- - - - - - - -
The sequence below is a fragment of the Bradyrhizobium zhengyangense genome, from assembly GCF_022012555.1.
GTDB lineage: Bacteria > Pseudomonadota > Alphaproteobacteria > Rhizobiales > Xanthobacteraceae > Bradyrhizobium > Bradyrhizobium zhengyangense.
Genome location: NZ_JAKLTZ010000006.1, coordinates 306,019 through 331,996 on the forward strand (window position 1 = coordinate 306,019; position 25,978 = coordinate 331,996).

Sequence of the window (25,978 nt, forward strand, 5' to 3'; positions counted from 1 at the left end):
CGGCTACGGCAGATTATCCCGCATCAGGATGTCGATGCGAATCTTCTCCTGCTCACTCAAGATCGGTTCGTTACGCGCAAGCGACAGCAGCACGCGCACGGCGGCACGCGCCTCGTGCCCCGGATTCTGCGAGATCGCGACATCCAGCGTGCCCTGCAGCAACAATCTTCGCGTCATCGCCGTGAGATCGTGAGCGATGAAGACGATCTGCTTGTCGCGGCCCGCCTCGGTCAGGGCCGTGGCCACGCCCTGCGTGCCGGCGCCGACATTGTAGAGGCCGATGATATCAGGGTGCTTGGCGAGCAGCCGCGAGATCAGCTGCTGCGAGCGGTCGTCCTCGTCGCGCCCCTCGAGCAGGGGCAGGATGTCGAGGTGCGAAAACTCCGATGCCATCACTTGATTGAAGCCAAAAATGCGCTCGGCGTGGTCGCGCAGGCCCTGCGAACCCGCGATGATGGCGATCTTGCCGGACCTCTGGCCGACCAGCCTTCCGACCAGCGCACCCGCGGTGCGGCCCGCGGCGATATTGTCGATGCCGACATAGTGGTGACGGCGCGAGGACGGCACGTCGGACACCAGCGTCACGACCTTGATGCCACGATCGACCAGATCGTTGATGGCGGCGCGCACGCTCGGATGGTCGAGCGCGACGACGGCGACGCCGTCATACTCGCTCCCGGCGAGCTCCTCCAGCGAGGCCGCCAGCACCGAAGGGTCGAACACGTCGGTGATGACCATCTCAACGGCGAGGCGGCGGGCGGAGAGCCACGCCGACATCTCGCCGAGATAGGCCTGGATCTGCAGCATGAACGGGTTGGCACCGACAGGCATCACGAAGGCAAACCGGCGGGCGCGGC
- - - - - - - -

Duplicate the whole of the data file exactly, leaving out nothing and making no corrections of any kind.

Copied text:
The sequence below is a fragment of the Bradyrhizobium zhengyangense genome, from assembly GCF_022012555.1.
GTDB lineage: Bacteria > Pseudomonadota > Alphaproteobacteria > Rhizobiales > Xanthobacteraceae > Bradyrhizobium > Bradyrhizobium zhengyangense.
Genome location: NZ_JAKLTZ010000006.1, coordinates 306,019 through 331,996 on the forward strand (window position 1 = coordinate 306,019; position 25,978 = coordinate 331,996).

Sequence of the window (25,978 nt, forward strand, 5' to 3'; positions counted from 1 at the left end):
CGGCTACGGCAGATTATCCCGCATCAGGATGTCGATGCGAATCTTCTCCTGCTCACTCAAGATCGGTTCGTTACGCGCAAGCGACAGCAGCACGCGCACGGCGGCACGCGCCTCGTGCCCCGGATTCTGCGAGATCGCGACATCCAGCGTGCCCTGCAGCAACAATCTTCGCGTCATCGCCGTGAGATCGTGAGCGATGAAGACGATCTGCTTGTCGCGGCCCGCCTCGGTCAGGGCCGTGGCCACGCCCTGCGTGCCGGCGCCGACATTGTAGAGGCCGATGATATCAGGGTGCTTGGCGAGCAGCCGCGAGATCAGCTGCTGCGAGCGGTCGTCCTCGTCGCGCCCCTCGAGCAGGGGCAGGATGTCGAGGTGCGAAAACTCCGATGCCATCACTTGATTGAAGCCAAAAATGCGCTCGGCGTGGTCGCGCAGGCCCTGCGAACCCGCGATGATGGCGATCTTGCCGGACCTCTGGCCGACCAGCCTTCCGACCAGCGCACCCGCGGTGCGGCCCGCGGCGATATTGTCGATGCCGACATAGTGGTGACGGCGCGAGGACGGCACGTCGGACACCAGCGTCACGACCTTGATGCCACGATCGACCAGATCGTTGATGGCGGCGCGCACGCTCGGATGGTCGAGCGCGACGACGGCGACGCCGTCATACTCGCTCCCGGCGAGCTCCTCCAGCGAGGCCGCCAGCACCGAAGGGTCGAACACGTCGGTGATGACCATCTCAACGGCGAGGCGGCGGGCGGAGAGCCACGCCGACATCTCGCCGAGATAGGCCTGGATCTGCAGCATGAACGGGTTGGCACCGACAGGCATCACGAAGGCAAACCGGCGGGCGCGGC